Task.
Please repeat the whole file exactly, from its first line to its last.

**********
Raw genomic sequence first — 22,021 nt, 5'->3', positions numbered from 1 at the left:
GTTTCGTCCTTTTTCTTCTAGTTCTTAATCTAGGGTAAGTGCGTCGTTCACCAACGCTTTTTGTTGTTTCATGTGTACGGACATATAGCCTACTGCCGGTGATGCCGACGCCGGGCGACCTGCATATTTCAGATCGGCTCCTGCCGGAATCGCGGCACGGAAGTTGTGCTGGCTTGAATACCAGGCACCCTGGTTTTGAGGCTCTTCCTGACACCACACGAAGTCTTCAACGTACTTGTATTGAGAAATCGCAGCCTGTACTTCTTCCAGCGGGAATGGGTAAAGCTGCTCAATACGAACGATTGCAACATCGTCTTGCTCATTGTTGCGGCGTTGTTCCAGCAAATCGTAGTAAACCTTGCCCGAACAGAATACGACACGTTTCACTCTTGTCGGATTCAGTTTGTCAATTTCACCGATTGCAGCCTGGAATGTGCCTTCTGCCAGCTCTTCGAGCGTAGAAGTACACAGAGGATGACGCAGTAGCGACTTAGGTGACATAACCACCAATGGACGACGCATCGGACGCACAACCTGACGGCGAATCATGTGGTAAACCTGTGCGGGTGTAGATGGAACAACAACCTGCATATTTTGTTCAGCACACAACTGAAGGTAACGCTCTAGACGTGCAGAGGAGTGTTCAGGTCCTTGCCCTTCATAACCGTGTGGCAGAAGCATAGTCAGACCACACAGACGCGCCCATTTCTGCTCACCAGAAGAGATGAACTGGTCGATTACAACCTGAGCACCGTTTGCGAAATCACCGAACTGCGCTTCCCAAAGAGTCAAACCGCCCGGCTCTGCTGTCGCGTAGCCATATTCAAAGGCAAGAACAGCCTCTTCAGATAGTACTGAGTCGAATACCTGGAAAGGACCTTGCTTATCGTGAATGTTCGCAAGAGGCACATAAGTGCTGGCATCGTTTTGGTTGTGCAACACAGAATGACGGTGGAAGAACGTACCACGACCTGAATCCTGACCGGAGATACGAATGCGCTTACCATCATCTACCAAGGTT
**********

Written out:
Raw genomic sequence first — 22,021 nt, 5'->3', positions numbered from 1 at the left:
GTTTCGTCCTTTTTCTTCTAGTTCTTAATCTAGGGTAAGTGCGTCGTTCACCAACGCTTTTTGTTGTTTCATGTGTACGGACATATAGCCTACTGCCGGTGATGCCGACGCCGGGCGACCTGCATATTTCAGATCGGCTCCTGCCGGAATCGCGGCACGGAAGTTGTGCTGGCTTGAATACCAGGCACCCTGGTTTTGAGGCTCTTCCTGACACCACACGAAGTCTTCAACGTACTTGTATTGAGAAATCGCAGCCTGTACTTCTTCCAGCGGGAATGGGTAAAGCTGCTCAATACGAACGATTGCAACATCGTCTTGCTCATTGTTGCGGCGTTGTTCCAGCAAATCGTAGTAAACCTTGCCCGAACAGAATACGACACGTTTCACTCTTGTCGGATTCAGTTTGTCAATTTCACCGATTGCAGCCTGGAATGTGCCTTCTGCCAGCTCTTCGAGCGTAGAAGTACACAGAGGATGACGCAGTAGCGACTTAGGTGACATAACCACCAATGGACGACGCATCGGACGCACAACCTGACGGCGAATCATGTGGTAAACCTGTGCGGGTGTAGATGGAACAACAACCTGCATATTTTGTTCAGCACACAACTGAAGGTAACGCTCTAGACGTGCAGAGGAGTGTTCAGGTCCTTGCCCTTCATAACCGTGTGGCAGAAGCATAGTCAGACCACACAGACGCGCCCATTTCTGCTCACCAGAAGAGATGAACTGGTCGATTACAACCTGAGCACCGTTTGCGAAATCACCGAACTGCGCTTCCCAAAGAGTCAAACCGCCCGGCTCTGCTGTCGCGTAGCCATATTCAAAGGCAAGAACAGCCTCTTCAGATAGTACTGAGTCGAATACCTGGAAAGGACCTTGCTTATCGTGAATGTTCGCAAGAGGCACATAAGTGCTGGCATCGTTTTGGTTGTGCAACACAGAATGACGGTGGAAGAACGTACCACGACCTGAATCCTGACCGGAGATACGAATGCGCTTACCATCATCTACCAAGGTT